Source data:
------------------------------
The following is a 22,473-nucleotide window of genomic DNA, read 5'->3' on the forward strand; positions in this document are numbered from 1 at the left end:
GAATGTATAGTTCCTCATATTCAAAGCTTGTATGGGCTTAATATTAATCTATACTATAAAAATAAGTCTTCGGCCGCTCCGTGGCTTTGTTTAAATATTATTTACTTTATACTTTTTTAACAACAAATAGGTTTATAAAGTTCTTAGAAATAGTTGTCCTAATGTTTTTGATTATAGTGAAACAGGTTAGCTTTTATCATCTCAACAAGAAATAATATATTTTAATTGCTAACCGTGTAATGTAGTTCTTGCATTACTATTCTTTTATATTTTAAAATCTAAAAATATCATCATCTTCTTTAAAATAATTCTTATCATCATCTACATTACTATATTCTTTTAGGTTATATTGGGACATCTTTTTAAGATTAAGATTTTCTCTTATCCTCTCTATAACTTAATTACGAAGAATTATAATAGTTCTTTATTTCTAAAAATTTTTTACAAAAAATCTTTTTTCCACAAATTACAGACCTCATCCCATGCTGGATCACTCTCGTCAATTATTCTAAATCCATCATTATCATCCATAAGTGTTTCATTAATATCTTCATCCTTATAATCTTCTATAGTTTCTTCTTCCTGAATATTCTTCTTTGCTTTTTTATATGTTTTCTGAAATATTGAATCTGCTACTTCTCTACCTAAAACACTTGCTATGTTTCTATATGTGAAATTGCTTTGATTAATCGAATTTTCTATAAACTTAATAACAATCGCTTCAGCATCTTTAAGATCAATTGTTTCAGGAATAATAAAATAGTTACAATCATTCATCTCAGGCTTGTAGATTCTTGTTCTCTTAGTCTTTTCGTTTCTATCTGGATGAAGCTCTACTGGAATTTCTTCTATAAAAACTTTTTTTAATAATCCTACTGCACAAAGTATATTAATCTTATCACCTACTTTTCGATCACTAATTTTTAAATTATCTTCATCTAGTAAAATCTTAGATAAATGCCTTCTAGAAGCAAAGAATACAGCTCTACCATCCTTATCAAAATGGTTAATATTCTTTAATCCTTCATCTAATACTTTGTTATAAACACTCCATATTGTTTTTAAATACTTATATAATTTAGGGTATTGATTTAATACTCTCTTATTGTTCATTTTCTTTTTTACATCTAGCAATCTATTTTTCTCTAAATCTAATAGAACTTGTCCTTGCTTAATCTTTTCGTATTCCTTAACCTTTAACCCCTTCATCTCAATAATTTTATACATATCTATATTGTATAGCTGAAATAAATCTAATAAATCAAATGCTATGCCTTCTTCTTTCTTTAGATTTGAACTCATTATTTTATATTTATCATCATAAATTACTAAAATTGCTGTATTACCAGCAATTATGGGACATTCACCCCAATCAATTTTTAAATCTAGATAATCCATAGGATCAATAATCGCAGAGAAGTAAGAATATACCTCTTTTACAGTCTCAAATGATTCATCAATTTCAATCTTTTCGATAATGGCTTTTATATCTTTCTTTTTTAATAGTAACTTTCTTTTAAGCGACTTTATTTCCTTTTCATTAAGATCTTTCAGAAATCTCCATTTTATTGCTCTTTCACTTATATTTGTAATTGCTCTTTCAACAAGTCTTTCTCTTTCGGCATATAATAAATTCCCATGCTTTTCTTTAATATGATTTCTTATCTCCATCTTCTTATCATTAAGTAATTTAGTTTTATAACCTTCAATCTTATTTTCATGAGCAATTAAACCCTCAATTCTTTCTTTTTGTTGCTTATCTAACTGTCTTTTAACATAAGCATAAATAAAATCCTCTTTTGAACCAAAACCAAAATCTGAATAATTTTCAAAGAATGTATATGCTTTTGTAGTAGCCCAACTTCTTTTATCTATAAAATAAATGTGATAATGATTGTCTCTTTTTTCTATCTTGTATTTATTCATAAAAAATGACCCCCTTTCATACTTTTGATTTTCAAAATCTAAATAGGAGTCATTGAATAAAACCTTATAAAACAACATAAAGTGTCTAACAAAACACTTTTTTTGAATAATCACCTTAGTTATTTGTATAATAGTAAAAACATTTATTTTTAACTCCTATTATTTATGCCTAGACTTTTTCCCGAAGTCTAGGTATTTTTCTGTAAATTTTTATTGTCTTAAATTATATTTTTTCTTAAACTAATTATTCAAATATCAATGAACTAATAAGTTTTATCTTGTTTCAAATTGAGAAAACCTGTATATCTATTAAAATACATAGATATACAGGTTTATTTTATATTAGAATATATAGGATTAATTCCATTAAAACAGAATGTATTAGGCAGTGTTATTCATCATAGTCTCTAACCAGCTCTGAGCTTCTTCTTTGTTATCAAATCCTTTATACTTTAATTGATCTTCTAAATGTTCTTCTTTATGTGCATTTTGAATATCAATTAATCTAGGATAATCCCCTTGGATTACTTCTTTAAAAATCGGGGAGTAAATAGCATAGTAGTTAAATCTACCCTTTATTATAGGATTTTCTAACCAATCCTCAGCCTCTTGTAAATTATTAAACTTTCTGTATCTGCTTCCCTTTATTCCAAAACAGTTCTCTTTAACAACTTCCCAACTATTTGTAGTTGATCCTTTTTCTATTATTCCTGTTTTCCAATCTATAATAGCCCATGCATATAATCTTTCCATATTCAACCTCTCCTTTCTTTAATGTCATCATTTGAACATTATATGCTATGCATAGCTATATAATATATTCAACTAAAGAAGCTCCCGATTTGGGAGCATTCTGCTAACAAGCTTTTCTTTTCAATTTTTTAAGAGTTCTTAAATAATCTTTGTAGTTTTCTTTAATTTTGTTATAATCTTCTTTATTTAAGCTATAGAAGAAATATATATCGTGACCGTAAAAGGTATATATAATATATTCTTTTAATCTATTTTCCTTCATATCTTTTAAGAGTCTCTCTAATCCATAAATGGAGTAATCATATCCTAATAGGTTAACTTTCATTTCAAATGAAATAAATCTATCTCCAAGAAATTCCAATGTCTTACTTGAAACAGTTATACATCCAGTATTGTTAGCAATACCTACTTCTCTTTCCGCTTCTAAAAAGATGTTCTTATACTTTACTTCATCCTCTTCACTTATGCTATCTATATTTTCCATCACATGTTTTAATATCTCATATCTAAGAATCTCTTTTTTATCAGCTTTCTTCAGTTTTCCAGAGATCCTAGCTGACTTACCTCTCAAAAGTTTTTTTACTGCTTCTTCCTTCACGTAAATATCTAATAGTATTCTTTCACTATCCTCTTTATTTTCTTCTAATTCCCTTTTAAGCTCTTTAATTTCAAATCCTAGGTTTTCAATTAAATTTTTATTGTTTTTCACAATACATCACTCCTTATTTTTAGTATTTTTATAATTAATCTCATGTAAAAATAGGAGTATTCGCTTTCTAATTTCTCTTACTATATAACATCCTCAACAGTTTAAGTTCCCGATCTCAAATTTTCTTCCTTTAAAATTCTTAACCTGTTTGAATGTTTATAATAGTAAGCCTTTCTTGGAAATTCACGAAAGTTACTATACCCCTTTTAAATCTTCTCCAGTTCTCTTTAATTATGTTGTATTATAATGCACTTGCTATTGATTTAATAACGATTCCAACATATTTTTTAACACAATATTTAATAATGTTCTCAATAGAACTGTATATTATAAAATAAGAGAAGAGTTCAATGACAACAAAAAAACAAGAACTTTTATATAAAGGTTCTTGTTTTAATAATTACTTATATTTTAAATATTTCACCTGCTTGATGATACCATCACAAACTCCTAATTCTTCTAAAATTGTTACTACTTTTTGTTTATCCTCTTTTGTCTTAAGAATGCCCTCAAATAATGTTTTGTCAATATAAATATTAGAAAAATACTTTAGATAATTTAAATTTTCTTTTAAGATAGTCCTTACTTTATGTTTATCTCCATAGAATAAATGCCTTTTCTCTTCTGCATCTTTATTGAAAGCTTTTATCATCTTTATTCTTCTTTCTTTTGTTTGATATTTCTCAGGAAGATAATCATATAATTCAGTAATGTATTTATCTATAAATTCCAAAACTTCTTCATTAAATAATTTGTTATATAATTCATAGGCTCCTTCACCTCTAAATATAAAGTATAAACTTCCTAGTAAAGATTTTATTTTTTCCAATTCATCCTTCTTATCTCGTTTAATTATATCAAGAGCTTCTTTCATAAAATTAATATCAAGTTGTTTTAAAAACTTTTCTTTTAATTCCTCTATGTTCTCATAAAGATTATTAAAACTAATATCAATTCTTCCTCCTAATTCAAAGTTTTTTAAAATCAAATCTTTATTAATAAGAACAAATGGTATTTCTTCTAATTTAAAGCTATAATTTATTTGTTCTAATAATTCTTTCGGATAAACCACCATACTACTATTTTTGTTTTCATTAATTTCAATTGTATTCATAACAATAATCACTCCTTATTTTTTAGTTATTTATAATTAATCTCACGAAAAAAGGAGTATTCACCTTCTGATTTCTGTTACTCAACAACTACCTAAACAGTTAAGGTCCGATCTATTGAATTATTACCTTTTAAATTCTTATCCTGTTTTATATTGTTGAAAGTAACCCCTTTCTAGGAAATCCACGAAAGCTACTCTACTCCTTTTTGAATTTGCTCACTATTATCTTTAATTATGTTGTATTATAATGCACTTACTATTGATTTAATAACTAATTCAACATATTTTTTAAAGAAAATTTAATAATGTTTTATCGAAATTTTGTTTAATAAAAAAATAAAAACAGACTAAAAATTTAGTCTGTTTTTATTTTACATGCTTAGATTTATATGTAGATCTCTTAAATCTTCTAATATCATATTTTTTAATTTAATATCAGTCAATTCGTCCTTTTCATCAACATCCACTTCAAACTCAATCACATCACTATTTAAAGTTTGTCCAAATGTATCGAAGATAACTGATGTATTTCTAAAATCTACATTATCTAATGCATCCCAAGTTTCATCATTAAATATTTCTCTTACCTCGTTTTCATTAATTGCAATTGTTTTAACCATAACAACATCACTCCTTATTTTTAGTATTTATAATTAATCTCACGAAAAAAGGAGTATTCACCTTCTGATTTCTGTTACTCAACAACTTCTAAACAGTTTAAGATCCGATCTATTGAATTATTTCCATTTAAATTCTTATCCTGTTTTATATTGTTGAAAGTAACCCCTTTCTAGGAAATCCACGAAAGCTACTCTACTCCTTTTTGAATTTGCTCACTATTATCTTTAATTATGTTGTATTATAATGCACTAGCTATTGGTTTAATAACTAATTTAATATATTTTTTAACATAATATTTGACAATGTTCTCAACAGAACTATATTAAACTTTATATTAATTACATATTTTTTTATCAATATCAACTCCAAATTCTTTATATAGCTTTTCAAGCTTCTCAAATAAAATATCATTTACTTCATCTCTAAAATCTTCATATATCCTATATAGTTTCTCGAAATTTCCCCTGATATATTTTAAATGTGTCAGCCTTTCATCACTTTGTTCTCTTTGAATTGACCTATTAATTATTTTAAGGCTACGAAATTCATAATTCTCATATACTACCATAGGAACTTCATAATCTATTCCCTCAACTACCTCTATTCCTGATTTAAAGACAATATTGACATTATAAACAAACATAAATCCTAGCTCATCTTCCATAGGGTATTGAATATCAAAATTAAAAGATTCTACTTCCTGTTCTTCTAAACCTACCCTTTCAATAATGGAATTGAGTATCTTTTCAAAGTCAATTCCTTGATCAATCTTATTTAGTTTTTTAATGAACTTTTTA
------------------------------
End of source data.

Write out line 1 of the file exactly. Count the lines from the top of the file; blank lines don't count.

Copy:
The following is a 22,473-nucleotide window of genomic DNA, read 5'->3' on the forward strand; positions in this document are numbered from 1 at the left end: